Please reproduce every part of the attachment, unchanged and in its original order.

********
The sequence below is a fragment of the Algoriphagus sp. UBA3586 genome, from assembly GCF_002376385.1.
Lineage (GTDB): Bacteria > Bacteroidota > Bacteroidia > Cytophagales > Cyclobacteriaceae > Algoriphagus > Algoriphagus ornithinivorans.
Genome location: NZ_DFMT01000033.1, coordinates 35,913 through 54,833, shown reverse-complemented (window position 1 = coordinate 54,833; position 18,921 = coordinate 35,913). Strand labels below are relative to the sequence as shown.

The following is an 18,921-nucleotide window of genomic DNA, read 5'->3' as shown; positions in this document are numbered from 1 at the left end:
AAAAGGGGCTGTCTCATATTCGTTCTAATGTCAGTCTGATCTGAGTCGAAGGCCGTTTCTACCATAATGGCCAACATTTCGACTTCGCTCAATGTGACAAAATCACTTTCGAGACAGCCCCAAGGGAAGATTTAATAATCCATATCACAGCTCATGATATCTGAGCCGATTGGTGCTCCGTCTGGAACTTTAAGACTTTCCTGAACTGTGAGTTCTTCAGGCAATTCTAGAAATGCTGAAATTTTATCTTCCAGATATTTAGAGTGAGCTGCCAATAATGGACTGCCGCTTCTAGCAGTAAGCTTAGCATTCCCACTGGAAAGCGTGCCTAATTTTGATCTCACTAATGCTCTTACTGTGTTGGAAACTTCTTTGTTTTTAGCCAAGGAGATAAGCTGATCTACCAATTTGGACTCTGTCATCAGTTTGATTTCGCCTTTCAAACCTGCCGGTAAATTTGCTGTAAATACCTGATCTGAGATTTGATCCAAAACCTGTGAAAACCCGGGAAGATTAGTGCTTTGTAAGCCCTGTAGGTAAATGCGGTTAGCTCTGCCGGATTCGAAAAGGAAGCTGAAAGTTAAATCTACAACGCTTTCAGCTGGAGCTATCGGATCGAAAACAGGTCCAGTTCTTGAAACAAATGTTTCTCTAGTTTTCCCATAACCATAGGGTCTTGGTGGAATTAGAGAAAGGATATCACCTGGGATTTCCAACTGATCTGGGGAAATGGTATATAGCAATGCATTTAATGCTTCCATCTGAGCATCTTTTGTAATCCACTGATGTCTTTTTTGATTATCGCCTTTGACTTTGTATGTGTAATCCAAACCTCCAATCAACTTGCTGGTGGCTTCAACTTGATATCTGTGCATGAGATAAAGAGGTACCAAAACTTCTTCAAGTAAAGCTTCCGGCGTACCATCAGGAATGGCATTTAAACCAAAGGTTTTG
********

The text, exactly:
The sequence below is a fragment of the Algoriphagus sp. UBA3586 genome, from assembly GCF_002376385.1.
Lineage (GTDB): Bacteria > Bacteroidota > Bacteroidia > Cytophagales > Cyclobacteriaceae > Algoriphagus > Algoriphagus ornithinivorans.
Genome location: NZ_DFMT01000033.1, coordinates 35,913 through 54,833, shown reverse-complemented (window position 1 = coordinate 54,833; position 18,921 = coordinate 35,913). Strand labels below are relative to the sequence as shown.

The following is an 18,921-nucleotide window of genomic DNA, read 5'->3' as shown; positions in this document are numbered from 1 at the left end:
AAAAGGGGCTGTCTCATATTCGTTCTAATGTCAGTCTGATCTGAGTCGAAGGCCGTTTCTACCATAATGGCCAACATTTCGACTTCGCTCAATGTGACAAAATCACTTTCGAGACAGCCCCAAGGGAAGATTTAATAATCCATATCACAGCTCATGATATCTGAGCCGATTGGTGCTCCGTCTGGAACTTTAAGACTTTCCTGAACTGTGAGTTCTTCAGGCAATTCTAGAAATGCTGAAATTTTATCTTCCAGATATTTAGAGTGAGCTGCCAATAATGGACTGCCGCTTCTAGCAGTAAGCTTAGCATTCCCACTGGAAAGCGTGCCTAATTTTGATCTCACTAATGCTCTTACTGTGTTGGAAACTTCTTTGTTTTTAGCCAAGGAGATAAGCTGATCTACCAATTTGGACTCTGTCATCAGTTTGATTTCGCCTTTCAAACCTGCCGGTAAATTTGCTGTAAATACCTGATCTGAGATTTGATCCAAAACCTGTGAAAACCCGGGAAGATTAGTGCTTTGTAAGCCCTGTAGGTAAATGCGGTTAGCTCTGCCGGATTCGAAAAGGAAGCTGAAAGTTAAATCTACAACGCTTTCAGCTGGAGCTATCGGATCGAAAACAGGTCCAGTTCTTGAAACAAATGTTTCTCTAGTTTTCCCATAACCATAGGGTCTTGGTGGAATTAGAGAAAGGATATCACCTGGGATTTCCAACTGATCTGGGGAAATGGTATATAGCAATGCATTTAATGCTTCCATCTGAGCATCTTTTGTAATCCACTGATGTCTTTTTTGATTATCGCCTTTGACTTTGTATGTGTAATCCAAACCTCCAATCAACTTGCTGGTGGCTTCAACTTGATATCTGTGCATGAGATAAAGAGGTACCAAAACTTCTTCAAGTAAAGCTTCCGGCGTACCATCAGGAATGGCATTTAAACCAAAGGTTTTG